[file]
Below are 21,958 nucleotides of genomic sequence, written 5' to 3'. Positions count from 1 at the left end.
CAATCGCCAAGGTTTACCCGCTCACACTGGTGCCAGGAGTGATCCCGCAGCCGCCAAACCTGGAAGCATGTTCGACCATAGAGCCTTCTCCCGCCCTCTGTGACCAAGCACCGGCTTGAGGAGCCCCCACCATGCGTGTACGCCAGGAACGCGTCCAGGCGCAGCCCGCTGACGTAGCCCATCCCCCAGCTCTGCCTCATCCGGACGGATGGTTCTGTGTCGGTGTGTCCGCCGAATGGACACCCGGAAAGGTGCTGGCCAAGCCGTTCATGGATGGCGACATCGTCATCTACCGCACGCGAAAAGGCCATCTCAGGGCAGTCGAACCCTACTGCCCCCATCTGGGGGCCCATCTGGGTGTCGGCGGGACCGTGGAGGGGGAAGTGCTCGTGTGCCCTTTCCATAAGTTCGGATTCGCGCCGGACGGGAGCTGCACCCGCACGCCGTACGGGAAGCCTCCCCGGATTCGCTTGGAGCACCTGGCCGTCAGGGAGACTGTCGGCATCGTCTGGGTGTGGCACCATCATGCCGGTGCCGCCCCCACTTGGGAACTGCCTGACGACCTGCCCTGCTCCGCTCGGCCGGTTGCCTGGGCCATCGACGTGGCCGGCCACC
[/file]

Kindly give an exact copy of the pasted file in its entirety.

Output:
Below are 21,958 nucleotides of genomic sequence, written 5' to 3'. Positions count from 1 at the left end.
CAATCGCCAAGGTTTACCCGCTCACACTGGTGCCAGGAGTGATCCCGCAGCCGCCAAACCTGGAAGCATGTTCGACCATAGAGCCTTCTCCCGCCCTCTGTGACCAAGCACCGGCTTGAGGAGCCCCCACCATGCGTGTACGCCAGGAACGCGTCCAGGCGCAGCCCGCTGACGTAGCCCATCCCCCAGCTCTGCCTCATCCGGACGGATGGTTCTGTGTCGGTGTGTCCGCCGAATGGACACCCGGAAAGGTGCTGGCCAAGCCGTTCATGGATGGCGACATCGTCATCTACCGCACGCGAAAAGGCCATCTCAGGGCAGTCGAACCCTACTGCCCCCATCTGGGGGCCCATCTGGGTGTCGGCGGGACCGTGGAGGGGGAAGTGCTCGTGTGCCCTTTCCATAAGTTCGGATTCGCGCCGGACGGGAGCTGCACCCGCACGCCGTACGGGAAGCCTCCCCGGATTCGCTTGGAGCACCTGGCCGTCAGGGAGACTGTCGGCATCGTCTGGGTGTGGCACCATCATGCCGGTGCCGCCCCCACTTGGGAACTGCCTGACGACCTGCCCTGCTCCGCTCGGCCGGTTGCCTGGGCCATCGACGTGGCCGGCCACC